Harrison Boon appears to be preparing to launch a podcast off the back of his notoriety from appearing on Married at First Sight (MAFS).
He posted artwork for The Harrison Boon Podcast to Instagram this week, with the caption announcing that it was “coming soon”.
Harrison has continued to talk to select media after his appearance on the controversial reality program, consistently claiming that there is more to his personality than made it to air and that the show’s edit left out the nastier elements of some other participants’ characters.
Contestants on the opposing side of the fallout have claimed he is a “narcissist”, a manipulator and a liar – claims which he denies.
It is not yet clear if the podcast is aligned with Harrison’s efforts to rehabilitate his image and correct the record as he sees it.
This year’s MAFS contestants have been increasingly vocal about the dramas behind the camera and their views that the show has done them a disservice.
Fellow controversial contestant Tayla Winter went on TV this week saying the show subjects contestants to “coercive control” and that “someone will end their life over this show one day”.
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She made the accusations on Channel 7’s Sunrise, also saying that the show is produced in an “unethical” manner, where producers “[pretend] to be your best friend the entire time and you build a trust with what you think is a really strong relationship with them and it’s all fake”.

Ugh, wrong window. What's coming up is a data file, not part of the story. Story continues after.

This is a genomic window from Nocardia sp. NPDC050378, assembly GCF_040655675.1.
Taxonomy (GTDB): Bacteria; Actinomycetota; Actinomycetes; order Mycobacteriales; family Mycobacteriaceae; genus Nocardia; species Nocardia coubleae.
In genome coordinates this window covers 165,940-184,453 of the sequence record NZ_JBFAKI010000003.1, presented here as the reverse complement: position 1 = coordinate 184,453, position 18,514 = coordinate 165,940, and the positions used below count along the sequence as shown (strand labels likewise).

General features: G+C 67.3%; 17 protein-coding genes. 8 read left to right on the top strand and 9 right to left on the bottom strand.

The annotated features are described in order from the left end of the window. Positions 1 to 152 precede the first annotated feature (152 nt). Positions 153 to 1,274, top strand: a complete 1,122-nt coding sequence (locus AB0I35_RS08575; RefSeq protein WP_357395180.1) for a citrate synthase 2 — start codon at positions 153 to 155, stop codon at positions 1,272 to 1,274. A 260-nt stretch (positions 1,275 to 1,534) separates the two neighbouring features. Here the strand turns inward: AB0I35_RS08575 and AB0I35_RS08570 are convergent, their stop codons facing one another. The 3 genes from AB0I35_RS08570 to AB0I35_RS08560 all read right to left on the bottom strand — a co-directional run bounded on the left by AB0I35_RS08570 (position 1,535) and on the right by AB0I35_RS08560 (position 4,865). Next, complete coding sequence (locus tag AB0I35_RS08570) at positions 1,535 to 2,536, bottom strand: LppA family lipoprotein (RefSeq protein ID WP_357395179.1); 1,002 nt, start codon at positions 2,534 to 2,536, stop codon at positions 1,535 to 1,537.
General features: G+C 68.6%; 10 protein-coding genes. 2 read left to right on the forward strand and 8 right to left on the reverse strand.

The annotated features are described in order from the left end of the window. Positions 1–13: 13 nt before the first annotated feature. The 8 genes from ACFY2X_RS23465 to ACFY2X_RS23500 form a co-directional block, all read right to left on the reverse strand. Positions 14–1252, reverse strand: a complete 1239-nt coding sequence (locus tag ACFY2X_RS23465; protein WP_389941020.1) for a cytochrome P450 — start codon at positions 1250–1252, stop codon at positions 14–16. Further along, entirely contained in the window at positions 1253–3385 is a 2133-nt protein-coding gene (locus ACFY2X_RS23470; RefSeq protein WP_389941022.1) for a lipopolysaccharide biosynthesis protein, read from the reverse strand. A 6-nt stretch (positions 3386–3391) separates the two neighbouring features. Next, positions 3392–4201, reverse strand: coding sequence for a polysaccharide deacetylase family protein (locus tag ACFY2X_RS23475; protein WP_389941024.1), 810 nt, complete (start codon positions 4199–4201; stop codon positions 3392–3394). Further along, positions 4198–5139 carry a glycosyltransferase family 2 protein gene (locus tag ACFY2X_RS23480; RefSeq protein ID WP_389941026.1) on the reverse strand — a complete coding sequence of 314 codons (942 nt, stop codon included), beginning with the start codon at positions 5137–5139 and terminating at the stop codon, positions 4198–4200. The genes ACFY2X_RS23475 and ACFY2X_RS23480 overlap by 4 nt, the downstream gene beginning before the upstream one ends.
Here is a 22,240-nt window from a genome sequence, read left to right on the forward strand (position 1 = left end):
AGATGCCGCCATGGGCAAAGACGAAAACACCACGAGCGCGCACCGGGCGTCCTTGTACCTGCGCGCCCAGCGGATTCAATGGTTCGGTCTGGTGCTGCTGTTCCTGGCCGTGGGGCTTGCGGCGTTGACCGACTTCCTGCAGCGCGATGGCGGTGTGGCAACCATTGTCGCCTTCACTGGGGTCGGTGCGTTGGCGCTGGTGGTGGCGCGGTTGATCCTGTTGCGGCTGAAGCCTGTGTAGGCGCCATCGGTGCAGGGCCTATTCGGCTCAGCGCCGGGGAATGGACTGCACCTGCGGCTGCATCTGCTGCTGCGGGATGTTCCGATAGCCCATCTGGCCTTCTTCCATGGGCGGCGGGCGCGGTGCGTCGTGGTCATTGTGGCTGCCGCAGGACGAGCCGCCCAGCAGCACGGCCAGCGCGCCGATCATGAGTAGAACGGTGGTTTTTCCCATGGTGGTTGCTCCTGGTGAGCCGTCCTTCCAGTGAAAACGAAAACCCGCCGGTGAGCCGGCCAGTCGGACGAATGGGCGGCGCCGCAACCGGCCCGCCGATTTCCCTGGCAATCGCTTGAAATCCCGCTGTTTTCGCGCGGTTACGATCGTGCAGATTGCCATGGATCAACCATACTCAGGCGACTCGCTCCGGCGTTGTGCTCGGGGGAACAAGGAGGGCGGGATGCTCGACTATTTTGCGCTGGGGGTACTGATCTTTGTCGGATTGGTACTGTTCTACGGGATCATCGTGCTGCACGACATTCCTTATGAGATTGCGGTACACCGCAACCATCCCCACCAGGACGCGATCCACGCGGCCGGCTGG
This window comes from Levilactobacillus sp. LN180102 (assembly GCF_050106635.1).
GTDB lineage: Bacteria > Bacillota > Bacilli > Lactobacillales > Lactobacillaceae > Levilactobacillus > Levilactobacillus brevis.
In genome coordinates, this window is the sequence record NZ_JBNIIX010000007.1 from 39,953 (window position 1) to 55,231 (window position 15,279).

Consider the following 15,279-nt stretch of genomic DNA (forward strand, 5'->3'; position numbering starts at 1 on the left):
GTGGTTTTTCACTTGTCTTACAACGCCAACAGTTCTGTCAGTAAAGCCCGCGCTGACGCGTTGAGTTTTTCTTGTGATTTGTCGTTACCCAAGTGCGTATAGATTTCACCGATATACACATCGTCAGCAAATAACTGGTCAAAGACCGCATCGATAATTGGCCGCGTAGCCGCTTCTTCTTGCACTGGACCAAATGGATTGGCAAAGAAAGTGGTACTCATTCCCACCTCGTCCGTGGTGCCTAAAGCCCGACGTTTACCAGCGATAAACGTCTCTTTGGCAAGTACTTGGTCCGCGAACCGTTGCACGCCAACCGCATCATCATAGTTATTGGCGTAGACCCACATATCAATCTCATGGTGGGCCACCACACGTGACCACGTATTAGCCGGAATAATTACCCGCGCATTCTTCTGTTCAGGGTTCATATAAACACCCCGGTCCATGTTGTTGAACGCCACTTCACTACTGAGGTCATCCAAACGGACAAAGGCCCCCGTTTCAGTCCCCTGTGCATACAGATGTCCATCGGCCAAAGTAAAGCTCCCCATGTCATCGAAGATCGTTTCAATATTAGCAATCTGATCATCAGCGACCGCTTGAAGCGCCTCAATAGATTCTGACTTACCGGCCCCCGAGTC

“Going into the show, I had no idea how controlled it would be and there is a lot of manipulation, coercive control,” she said. “And it’s pretty scary once you’re over there, when you’re not in your home state and you’re surrounded by all of these camera crew and all these people you don’t know. It is quite intimidating and you say and do things that are under a really high-pressure environment and you quickly regret those things that you said.”
She added that there was immense pressure to do and say thing that you don’t feel comfortable with, and that the show’s editing forces contestants to fit into certain character types and storylines.
The current trajectory of the show, with its high-levels of drama and public feedback and scrutiny, make it a “dangerous” proposition for contestants, she said.
“I know that some of my cast-mates are really struggling. I’ve been struggling… I hope that people just understand what it’s really like, and that’s why I’m trying to spread a bit of awareness about it because it is dangerous.”
Nine has since responded to the allegations, saying it takes the health and wellbeing of contestants very seriously and has numerous support mechanisms in place.
For more on this topic, follow the Reality TV Observer.